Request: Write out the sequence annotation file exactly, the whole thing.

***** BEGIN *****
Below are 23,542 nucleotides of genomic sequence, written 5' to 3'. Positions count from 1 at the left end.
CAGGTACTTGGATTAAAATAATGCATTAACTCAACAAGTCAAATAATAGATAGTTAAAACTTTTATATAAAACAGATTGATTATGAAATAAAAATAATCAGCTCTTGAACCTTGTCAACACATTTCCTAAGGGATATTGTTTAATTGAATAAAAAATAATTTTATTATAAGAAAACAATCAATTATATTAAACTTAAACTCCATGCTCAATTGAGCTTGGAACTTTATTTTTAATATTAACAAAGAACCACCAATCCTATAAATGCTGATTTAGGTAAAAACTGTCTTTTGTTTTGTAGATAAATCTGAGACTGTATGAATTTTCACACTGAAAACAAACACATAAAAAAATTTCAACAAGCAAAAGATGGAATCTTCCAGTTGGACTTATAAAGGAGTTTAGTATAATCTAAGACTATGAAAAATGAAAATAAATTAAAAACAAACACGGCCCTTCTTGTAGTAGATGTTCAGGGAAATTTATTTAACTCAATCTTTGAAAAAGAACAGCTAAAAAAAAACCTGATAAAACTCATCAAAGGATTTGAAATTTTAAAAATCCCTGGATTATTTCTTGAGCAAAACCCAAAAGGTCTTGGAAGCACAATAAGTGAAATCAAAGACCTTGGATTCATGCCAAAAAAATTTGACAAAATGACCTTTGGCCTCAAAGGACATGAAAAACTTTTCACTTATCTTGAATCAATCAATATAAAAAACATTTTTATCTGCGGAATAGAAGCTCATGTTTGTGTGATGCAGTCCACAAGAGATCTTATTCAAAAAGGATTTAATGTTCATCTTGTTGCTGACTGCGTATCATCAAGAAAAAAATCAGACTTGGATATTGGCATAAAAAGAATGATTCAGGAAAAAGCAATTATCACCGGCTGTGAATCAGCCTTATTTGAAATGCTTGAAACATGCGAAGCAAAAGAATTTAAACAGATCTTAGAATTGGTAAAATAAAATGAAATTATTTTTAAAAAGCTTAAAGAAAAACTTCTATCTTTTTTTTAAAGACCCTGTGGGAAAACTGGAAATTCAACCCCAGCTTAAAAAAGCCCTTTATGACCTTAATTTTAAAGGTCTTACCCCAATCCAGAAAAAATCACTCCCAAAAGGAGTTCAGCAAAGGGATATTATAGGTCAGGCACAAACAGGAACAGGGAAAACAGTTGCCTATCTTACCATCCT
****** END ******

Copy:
Below are 23,542 nucleotides of genomic sequence, written 5' to 3'. Positions count from 1 at the left end.
CAGGTACTTGGATTAAAATAATGCATTAACTCAACAAGTCAAATAATAGATAGTTAAAACTTTTATATAAAACAGATTGATTATGAAATAAAAATAATCAGCTCTTGAACCTTGTCAACACATTTCCTAAGGGATATTGTTTAATTGAATAAAAAATAATTTTATTATAAGAAAACAATCAATTATATTAAACTTAAACTCCATGCTCAATTGAGCTTGGAACTTTATTTTTAATATTAACAAAGAACCACCAATCCTATAAATGCTGATTTAGGTAAAAACTGTCTTTTGTTTTGTAGATAAATCTGAGACTGTATGAATTTTCACACTGAAAACAAACACATAAAAAAATTTCAACAAGCAAAAGATGGAATCTTCCAGTTGGACTTATAAAGGAGTTTAGTATAATCTAAGACTATGAAAAATGAAAATAAATTAAAAACAAACACGGCCCTTCTTGTAGTAGATGTTCAGGGAAATTTATTTAACTCAATCTTTGAAAAAGAACAGCTAAAAAAAAACCTGATAAAACTCATCAAAGGATTTGAAATTTTAAAAATCCCTGGATTATTTCTTGAGCAAAACCCAAAAGGTCTTGGAAGCACAATAAGTGAAATCAAAGACCTTGGATTCATGCCAAAAAAATTTGACAAAATGACCTTTGGCCTCAAAGGACATGAAAAACTTTTCACTTATCTTGAATCAATCAATATAAAAAACATTTTTATCTGCGGAATAGAAGCTCATGTTTGTGTGATGCAGTCCACAAGAGATCTTATTCAAAAAGGATTTAATGTTCATCTTGTTGCTGACTGCGTATCATCAAGAAAAAAATCAGACTTGGATATTGGCATAAAAAGAATGATTCAGGAAAAAGCAATTATCACCGGCTGTGAATCAGCCTTATTTGAAATGCTTGAAACATGCGAAGCAAAAGAATTTAAACAGATCTTAGAATTGGTAAAATAAAATGAAATTATTTTTAAAAAGCTTAAAGAAAAACTTCTATCTTTTTTTTAAAGACCCTGTGGGAAAACTGGAAATTCAACCCCAGCTTAAAAAAGCCCTTTATGACCTTAATTTTAAAGGTCTTACCCCAATCCAGAAAAAATCACTCCCAAAAGGAGTTCAGCAAAGGGATATTATAGGTCAGGCACAAACAGGAACAGGGAAAACAGTTGCCTATCTTACCATCCT